Common Themes Sounded in Debate
Wednesday, September 20, 2006
Democrat Andrew Hurst cast Rep. Thomas M. Davis III last night as a captive of special interests and a rubber stamp for an unpopular Bush administration, but the Republican incumbent said voters in Virginia's 11th District value the experience and gravitas he has gained during six terms in Congress.
The 90-minute debate at the Fairfax County Government Center featured some of the same scuffles between the parties that are playing out nationally this fall, as Democrats see an opening with the souring mood over the war in Iraq, immigration issues and corruption scandals in Congress.
It was the first of nine scheduled debates before the Nov. 7 election to represent the 11th District, which includes central Fairfax and western Prince William counties and Fairfax City. Independent Green Party candidate Ferdinando Greco, 43, also participated, calling himself an advocate for public transit and more government accountability.
"I haven't done a lot of things Mr. Davis has done," Hurst, 36, a Springfield lawyer making his first run for office, told the crowd of 175. "I haven't supported George Bush 90 percent of the time. I haven't taken special-interest money."
It's a theme that Hurst, a partner in the law firm Reed Smith LLP, has sounded since winning the Democratic primary in June. Even though Davis has routinely captured 60 percent of the vote in the 11th District, Hurst is hoping the national mood will make the popular congressman vulnerable.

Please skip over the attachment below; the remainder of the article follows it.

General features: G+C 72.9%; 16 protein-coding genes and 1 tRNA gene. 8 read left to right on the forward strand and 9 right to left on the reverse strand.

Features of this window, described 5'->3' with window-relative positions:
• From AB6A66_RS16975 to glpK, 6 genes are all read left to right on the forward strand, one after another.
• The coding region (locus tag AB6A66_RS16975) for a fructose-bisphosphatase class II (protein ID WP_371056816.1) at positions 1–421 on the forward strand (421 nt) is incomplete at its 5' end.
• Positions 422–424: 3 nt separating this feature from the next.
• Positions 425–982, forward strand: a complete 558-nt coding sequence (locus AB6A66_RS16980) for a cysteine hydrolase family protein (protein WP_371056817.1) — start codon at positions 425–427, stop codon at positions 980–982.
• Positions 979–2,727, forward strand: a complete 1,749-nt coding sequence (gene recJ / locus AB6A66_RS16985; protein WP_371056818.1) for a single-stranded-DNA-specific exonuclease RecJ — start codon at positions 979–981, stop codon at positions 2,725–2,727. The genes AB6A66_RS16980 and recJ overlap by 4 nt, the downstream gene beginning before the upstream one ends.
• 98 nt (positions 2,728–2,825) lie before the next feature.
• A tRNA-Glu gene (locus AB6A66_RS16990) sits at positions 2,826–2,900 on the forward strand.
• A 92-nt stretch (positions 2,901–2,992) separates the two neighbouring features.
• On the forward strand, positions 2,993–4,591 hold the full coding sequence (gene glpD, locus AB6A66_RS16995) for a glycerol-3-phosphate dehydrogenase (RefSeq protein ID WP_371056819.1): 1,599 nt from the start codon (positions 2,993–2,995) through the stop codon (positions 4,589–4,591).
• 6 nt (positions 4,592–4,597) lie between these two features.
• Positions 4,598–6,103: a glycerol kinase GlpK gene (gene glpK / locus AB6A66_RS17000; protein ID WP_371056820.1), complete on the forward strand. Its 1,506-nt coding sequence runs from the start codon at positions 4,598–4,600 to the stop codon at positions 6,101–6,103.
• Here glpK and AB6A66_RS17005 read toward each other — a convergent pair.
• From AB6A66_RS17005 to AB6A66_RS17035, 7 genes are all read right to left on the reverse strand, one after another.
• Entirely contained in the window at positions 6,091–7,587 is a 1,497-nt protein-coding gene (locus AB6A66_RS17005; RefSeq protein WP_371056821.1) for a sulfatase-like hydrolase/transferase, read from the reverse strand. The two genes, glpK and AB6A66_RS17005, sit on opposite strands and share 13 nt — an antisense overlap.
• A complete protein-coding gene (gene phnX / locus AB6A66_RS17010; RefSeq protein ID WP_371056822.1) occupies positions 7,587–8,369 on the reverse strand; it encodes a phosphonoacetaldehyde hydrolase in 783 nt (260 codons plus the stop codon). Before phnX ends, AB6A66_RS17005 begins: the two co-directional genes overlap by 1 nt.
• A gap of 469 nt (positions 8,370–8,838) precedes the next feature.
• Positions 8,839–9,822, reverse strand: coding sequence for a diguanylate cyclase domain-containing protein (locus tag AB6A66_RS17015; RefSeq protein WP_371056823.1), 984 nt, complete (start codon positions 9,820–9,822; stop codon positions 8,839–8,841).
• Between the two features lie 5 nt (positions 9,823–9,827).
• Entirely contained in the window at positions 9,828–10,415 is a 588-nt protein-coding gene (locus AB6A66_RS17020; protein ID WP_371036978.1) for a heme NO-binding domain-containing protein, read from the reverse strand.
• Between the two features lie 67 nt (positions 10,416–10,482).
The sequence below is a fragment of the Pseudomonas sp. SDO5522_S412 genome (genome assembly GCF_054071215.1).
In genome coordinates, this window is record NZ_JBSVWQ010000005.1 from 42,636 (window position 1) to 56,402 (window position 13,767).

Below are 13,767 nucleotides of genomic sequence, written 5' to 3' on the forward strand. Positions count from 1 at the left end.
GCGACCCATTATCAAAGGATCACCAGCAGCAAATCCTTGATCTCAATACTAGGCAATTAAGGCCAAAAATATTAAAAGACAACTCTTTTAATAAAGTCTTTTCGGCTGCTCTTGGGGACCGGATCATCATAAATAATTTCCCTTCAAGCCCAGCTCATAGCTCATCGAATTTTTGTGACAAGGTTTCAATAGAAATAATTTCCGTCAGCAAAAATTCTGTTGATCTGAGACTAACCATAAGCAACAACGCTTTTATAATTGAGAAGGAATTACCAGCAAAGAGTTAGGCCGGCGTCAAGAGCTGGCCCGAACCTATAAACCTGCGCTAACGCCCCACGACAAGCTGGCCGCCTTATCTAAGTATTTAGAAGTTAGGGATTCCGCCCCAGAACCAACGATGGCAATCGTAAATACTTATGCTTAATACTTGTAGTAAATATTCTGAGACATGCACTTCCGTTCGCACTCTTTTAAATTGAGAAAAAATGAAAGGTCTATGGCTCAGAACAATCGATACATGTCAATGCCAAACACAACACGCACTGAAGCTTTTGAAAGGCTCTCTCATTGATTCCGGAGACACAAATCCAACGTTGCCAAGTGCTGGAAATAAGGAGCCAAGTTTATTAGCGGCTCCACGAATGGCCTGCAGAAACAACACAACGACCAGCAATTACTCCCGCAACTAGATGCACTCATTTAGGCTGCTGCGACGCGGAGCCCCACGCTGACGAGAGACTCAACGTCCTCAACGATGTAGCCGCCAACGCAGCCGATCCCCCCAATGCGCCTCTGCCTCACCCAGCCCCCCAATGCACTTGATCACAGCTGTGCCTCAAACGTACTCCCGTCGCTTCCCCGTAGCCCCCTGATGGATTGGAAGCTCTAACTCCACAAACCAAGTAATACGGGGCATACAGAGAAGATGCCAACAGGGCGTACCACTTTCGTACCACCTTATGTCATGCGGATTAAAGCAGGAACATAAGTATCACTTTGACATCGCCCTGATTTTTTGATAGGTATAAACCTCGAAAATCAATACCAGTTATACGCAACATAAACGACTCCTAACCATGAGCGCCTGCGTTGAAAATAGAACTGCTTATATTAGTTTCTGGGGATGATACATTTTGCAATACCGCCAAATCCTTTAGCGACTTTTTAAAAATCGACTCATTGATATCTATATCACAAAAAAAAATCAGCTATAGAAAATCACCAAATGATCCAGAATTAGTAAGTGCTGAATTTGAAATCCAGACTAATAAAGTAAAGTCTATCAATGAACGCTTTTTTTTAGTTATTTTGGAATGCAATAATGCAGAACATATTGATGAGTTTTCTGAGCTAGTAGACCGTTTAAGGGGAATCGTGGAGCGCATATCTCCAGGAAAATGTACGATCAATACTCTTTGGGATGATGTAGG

But Davis, 57, stressed his deep ties to Fairfax voters during two decades in politics and ticked off a number of projects he has delivered to the district, such as getting the federal prison in Lorton closed and securing money to widen Route 123.
"Andy, all you have are Democrat, Democrat, Democrat credentials," Davis said, referring to Hurst's years as a party activist. "But I took over this county [as Board of Supervisors chairman] and got us out of financial straits. . . . I'm connected to this community."
Davis also shot back at Hurst's charge that he is beholden to campaign donors. "The bulk of his contributors are out-of-state lawyers who sue doctors," Davis said.
Over and over, on issues from the environment to health care, Hurst repeated his claim that Davis caters to "special interests" that influence his votes on legislation designed to help big business but not average people.
The candidates clashed on the war in Iraq, with Hurst saying that although he doesn't "have all the answers on this," the Bush administration is "solving nothing in Iraq right now."
Davis voted to go to war and said he is "critical of many aspects of [the administration's] conduct of the war." He called government waste in federal contracts "a disgrace." But, he said, "unlike Mr. Hurst, I don't think this is a point where you set a date and leave."
Davis also criticized Hurst's views on immigration reform.
"I've been to the border. I saw people pouring in," Davis said. "Mr. Hurst has repeatedly said that building a wall [to secure to border] is stupid. . . . He is out of sync with a majority of people."
Hurst called the proposed fence a "political sideshow" that obscures Republicans' unwillingness to crack down on employers who hire illegal immigrants.
The ill-fated effort to build a tunnel for a planned Metrorail extension through Tysons Corner divided the candidates as well. Davis said he favored a tunnel but bowed to the reality that the Federal Transit Administration is skeptical of the extra cost and likely delays. Hurst called the decision to kill the idea a failure by Davis to deliver for his constituents.